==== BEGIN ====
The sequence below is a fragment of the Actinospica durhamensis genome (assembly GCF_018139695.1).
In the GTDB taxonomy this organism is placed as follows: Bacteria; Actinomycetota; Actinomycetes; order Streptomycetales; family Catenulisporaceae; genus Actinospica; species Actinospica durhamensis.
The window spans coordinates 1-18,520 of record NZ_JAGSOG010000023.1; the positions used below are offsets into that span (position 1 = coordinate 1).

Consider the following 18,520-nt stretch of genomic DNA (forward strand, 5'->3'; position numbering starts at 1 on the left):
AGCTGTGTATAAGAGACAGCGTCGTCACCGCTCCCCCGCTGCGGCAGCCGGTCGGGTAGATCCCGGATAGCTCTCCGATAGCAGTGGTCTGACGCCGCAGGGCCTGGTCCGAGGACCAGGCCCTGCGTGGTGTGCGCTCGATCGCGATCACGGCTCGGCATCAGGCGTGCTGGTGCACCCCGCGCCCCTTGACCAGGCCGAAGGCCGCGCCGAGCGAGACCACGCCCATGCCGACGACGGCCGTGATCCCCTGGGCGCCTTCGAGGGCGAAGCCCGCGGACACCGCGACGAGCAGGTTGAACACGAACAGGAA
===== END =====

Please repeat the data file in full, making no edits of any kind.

The sequence below is a fragment of the Actinospica durhamensis genome (assembly GCF_018139695.1).
In the GTDB taxonomy this organism is placed as follows: Bacteria; Actinomycetota; Actinomycetes; order Streptomycetales; family Catenulisporaceae; genus Actinospica; species Actinospica durhamensis.
The window spans coordinates 1-18,520 of record NZ_JAGSOG010000023.1; the positions used below are offsets into that span (position 1 = coordinate 1).

Consider the following 18,520-nt stretch of genomic DNA (forward strand, 5'->3'; position numbering starts at 1 on the left):
AGCTGTGTATAAGAGACAGCGTCGTCACCGCTCCCCCGCTGCGGCAGCCGGTCGGGTAGATCCCGGATAGCTCTCCGATAGCAGTGGTCTGACGCCGCAGGGCCTGGTCCGAGGACCAGGCCCTGCGTGGTGTGCGCTCGATCGCGATCACGGCTCGGCATCAGGCGTGCTGGTGCACCCCGCGCCCCTTGACCAGGCCGAAGGCCGCGCCGAGCGAGACCACGCCCATGCCGACGACGGCCGTGATCCCCTGGGCGCCTTCGAGGGCGAAGCCCGCGGACACCGCGACGAGCAGGTTGAACACGAACAGGAA